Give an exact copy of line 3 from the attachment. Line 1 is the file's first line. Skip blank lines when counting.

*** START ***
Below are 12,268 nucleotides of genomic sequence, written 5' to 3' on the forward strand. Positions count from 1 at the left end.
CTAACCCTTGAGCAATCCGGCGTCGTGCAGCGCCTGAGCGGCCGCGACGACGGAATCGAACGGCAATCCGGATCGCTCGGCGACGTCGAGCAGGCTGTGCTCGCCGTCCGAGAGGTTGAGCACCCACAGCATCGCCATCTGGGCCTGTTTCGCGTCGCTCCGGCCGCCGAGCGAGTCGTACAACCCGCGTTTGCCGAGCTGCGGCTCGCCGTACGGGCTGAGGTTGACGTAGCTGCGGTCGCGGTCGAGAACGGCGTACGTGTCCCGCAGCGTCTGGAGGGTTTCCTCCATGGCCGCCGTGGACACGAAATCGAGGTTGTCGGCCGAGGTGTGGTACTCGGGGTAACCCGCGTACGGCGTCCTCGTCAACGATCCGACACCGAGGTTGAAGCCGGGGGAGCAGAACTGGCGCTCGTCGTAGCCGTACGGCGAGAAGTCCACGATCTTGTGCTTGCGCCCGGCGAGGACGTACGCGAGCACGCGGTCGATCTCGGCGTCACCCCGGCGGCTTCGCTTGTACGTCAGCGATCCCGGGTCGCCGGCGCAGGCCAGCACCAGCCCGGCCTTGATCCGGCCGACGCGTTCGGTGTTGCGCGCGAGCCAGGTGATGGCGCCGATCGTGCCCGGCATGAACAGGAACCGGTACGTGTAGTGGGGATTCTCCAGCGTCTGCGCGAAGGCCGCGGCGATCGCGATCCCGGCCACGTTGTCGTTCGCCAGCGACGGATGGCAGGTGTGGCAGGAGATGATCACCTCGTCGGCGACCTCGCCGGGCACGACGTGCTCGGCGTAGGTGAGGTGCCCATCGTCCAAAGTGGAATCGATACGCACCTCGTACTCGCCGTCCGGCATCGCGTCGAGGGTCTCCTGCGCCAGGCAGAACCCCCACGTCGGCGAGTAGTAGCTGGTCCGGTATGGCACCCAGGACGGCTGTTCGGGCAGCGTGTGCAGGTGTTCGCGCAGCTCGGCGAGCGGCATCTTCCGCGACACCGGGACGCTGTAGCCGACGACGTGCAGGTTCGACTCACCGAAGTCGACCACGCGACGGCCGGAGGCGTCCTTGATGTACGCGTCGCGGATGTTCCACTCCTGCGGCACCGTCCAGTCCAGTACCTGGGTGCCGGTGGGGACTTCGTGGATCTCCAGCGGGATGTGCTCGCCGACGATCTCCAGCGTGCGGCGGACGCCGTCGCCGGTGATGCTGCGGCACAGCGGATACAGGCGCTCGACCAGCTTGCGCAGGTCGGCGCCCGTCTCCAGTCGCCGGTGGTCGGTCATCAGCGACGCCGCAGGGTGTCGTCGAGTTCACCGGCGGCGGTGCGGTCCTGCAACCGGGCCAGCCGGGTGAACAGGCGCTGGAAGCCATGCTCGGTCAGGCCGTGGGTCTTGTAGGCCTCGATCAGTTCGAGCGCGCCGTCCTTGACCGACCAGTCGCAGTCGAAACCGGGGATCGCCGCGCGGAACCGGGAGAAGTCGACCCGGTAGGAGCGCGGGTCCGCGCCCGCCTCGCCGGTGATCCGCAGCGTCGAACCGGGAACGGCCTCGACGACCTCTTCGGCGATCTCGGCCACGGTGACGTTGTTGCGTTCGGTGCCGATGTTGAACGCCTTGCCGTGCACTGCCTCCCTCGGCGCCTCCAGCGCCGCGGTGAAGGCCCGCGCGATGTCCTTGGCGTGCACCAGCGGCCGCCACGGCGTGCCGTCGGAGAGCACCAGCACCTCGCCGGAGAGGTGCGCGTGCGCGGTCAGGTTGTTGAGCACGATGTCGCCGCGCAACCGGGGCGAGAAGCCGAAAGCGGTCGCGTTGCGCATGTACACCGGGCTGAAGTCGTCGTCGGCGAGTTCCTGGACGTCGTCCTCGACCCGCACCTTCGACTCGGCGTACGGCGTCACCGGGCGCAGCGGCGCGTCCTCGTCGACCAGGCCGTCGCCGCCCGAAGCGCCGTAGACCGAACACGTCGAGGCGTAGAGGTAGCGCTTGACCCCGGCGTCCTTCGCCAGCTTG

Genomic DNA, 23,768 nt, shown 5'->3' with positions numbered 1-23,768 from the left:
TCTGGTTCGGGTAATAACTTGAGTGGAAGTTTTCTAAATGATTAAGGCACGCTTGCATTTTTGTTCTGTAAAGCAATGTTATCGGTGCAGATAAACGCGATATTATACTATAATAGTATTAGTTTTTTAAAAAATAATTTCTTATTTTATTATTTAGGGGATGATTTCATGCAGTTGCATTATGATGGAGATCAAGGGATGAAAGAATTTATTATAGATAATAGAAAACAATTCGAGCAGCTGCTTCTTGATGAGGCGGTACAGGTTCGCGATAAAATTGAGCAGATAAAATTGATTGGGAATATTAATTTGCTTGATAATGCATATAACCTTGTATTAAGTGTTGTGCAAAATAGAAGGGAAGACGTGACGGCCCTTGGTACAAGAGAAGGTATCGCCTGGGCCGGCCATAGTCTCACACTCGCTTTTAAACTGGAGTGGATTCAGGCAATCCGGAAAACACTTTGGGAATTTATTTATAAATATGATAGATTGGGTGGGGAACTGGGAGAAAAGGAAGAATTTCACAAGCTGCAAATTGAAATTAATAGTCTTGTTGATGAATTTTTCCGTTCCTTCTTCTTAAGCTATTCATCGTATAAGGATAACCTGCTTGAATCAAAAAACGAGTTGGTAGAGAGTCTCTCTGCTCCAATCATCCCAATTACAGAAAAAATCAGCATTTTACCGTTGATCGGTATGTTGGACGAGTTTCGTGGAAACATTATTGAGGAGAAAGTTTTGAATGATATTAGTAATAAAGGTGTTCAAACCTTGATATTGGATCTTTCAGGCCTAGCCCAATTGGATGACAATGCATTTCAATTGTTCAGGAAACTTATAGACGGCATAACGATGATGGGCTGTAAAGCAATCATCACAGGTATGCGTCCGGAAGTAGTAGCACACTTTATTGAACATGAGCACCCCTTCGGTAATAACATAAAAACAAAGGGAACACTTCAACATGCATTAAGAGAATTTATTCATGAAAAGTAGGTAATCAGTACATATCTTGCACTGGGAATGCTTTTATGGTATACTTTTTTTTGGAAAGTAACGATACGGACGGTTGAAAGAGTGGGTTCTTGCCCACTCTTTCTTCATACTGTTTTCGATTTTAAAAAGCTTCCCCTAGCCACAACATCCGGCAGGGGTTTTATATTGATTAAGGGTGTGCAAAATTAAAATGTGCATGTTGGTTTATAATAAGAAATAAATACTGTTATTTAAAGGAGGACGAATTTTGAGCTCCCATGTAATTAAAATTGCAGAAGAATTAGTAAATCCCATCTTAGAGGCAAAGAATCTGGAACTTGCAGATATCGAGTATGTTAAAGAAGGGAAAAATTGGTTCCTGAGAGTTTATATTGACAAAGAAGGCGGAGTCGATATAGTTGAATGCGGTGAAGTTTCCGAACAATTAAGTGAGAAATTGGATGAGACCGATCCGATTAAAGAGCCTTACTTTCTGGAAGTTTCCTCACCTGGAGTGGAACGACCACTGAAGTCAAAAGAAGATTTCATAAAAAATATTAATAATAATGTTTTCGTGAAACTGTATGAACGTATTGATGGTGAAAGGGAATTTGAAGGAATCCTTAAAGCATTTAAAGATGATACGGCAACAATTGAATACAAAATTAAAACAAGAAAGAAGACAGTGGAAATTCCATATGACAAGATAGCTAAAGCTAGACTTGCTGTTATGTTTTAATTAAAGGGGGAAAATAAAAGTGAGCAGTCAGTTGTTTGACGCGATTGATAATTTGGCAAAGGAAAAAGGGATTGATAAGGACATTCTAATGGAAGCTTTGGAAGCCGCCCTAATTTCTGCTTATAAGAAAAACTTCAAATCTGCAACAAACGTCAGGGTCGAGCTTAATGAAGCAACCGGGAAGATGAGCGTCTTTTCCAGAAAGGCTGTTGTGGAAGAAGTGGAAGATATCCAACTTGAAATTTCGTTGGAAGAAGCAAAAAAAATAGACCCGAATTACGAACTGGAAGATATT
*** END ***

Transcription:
Genomic DNA, 23,768 nt, shown 5'->3' with positions numbered 1-23,768 from the left: